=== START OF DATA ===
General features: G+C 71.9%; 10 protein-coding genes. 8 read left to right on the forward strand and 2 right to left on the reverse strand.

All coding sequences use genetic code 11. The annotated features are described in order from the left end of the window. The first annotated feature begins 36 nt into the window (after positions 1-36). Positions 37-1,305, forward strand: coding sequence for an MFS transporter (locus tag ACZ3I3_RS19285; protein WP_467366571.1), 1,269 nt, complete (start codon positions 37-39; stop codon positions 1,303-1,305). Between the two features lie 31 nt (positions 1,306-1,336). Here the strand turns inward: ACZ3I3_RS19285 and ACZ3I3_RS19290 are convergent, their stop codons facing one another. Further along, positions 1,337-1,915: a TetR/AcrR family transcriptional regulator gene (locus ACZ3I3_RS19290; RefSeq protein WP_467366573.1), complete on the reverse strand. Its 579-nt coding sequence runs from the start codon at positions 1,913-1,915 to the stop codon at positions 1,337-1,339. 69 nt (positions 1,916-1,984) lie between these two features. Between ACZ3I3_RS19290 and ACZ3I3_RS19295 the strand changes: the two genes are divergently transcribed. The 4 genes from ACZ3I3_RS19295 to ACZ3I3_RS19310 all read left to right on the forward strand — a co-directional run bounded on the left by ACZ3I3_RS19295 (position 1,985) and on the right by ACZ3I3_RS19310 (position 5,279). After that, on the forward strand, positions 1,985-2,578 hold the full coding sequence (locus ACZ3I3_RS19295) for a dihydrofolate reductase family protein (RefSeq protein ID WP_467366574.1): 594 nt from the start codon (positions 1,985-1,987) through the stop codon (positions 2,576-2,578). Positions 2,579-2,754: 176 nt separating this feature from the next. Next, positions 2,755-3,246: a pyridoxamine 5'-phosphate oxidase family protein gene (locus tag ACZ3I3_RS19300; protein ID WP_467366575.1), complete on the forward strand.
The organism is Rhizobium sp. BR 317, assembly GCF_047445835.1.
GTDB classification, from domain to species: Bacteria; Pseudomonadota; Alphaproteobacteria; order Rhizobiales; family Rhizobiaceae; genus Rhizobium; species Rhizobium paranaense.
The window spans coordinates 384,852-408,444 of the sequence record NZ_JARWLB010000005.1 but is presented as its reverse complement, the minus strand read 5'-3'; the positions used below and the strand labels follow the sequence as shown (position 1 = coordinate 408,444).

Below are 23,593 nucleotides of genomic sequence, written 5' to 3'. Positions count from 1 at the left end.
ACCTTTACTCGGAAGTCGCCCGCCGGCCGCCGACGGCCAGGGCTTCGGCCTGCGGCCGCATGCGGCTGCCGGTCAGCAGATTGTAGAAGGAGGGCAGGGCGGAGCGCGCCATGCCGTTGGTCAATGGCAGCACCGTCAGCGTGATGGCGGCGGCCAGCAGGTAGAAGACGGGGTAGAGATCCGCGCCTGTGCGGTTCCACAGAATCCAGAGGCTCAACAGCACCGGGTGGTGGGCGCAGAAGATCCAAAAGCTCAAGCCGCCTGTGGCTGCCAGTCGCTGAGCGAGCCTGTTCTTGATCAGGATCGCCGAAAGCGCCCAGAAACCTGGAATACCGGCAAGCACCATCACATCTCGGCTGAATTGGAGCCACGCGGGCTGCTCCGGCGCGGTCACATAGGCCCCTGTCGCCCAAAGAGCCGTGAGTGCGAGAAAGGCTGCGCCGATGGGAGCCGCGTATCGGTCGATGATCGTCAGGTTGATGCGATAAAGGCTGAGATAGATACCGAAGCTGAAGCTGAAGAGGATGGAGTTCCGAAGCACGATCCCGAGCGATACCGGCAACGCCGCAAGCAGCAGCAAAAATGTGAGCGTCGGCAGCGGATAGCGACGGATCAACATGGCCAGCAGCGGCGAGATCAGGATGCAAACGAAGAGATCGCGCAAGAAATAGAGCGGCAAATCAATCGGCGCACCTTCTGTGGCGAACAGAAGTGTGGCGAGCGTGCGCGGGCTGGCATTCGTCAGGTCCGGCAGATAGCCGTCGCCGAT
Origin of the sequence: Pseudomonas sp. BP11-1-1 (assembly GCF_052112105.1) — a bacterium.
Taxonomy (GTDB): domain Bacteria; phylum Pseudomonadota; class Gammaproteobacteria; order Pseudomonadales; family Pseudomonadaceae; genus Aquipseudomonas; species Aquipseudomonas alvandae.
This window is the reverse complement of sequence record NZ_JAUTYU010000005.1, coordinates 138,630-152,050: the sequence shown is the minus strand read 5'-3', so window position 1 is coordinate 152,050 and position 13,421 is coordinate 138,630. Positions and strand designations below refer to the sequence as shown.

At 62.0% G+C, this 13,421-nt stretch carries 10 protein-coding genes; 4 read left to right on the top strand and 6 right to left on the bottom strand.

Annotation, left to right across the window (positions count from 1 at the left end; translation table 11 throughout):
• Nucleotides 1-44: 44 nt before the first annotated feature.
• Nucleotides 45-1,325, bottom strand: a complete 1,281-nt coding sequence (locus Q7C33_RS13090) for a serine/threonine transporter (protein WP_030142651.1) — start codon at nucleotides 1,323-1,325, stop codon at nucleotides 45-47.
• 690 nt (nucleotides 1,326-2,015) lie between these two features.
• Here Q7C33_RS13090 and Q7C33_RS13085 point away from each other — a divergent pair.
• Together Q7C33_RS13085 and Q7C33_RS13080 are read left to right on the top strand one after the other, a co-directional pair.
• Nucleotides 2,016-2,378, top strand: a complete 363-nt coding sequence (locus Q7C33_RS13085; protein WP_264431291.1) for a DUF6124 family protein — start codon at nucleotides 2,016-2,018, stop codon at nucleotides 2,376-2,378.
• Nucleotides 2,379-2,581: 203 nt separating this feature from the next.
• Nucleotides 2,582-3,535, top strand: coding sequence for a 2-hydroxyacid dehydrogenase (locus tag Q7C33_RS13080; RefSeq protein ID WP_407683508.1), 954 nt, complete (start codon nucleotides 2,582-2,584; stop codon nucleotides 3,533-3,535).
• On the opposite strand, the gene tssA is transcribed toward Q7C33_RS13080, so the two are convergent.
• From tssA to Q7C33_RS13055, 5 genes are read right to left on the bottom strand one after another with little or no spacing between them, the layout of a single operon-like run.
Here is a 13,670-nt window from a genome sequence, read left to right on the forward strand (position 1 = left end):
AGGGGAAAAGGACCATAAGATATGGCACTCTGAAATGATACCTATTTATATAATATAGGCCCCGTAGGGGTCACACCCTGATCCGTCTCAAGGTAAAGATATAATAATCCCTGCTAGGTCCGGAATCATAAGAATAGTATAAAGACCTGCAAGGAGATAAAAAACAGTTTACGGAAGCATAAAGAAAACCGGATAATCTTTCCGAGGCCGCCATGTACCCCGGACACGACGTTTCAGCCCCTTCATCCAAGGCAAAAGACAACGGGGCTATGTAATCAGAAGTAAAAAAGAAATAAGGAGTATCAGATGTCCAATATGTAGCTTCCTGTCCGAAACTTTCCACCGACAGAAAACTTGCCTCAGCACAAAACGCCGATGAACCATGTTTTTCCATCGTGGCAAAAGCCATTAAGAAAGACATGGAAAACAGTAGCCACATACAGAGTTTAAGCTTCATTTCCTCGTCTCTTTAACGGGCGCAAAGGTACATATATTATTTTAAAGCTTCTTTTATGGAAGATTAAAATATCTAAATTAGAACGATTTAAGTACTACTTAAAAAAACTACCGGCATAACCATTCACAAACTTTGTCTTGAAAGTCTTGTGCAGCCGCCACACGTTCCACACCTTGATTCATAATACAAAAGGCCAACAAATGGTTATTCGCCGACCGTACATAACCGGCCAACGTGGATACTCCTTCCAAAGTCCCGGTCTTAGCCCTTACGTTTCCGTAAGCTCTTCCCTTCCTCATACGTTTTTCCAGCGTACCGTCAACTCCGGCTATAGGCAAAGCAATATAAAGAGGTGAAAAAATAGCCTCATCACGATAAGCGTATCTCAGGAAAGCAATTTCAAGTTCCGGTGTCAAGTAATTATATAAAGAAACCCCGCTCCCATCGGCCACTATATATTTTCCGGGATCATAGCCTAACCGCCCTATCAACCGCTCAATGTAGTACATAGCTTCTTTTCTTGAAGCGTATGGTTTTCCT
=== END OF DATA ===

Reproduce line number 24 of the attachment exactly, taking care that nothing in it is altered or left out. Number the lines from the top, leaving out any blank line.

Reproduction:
AGGGGAAAAGGACCATAAGATATGGCACTCTGAAATGATACCTATTTATATAATATAGGCCCCGTAGGGGTCACACCCTGATCCGTCTCAAGGTAAAGATATAATAATCCCTGCTAGGTCCGGAATCATAAGAATAGTATAAAGACCTGCAAGGAGATAAAAAACAGTTTACGGAAGCATAAAGAAAACCGGATAATCTTTCCGAGGCCGCCATGTACCCCGGACACGACGTTTCAGCCCCTTCATCCAAGGCAAAAGACAACGGGGCTATGTAATCAGAAGTAAAAAAGAAATAAGGAGTATCAGATGTCCAATATGTAGCTTCCTGTCCGAAACTTTCCACCGACAGAAAACTTGCCTCAGCACAAAACGCCGATGAACCATGTTTTTCCATCGTGGCAAAAGCCATTAAGAAAGACATGGAAAACAGTAGCCACATACAGAGTTTAAGCTTCATTTCCTCGTCTCTTTAACGGGCGCAAAGGTACATATATTATTTTAAAGCTTCTTTTATGGAAGATTAAAATATCTAAATTAGAACGATTTAAGTACTACTTAAAAAAACTACCGGCATAACCATTCACAAACTTTGTCTTGAAAGTCTTGTGCAGCCGCCACACGTTCCACACCTTGATTCATAATACAAAAGGCCAACAAATGGTTATTCGCCGACCGTACATAACCGGCCAACGTGGATACTCCTTCCAAAGTCCCGGTCTTAGCCCTTACGTTTCCGTAAGCTCTTCCCTTCCTCATACGTTTTTCCAGCGTACCGTCAACTCCGGCTATAGGCAAAGCAATATAAAGAGGTGAAAAAATAGCCTCATCACGATAAGCGTATCTCAGGAAAGCAATTTCAAGTTCCGGTGTCAAGTAATTATATAAAGAAACCCCGCTCCCATCGGCCACTATATATTTTCCGGGATCATAGCCTAACCGCCCTATCAACCGCTCAATGTAGTACATAGCTTCTTTTCTTGAAGCGTATGGTTTTCCT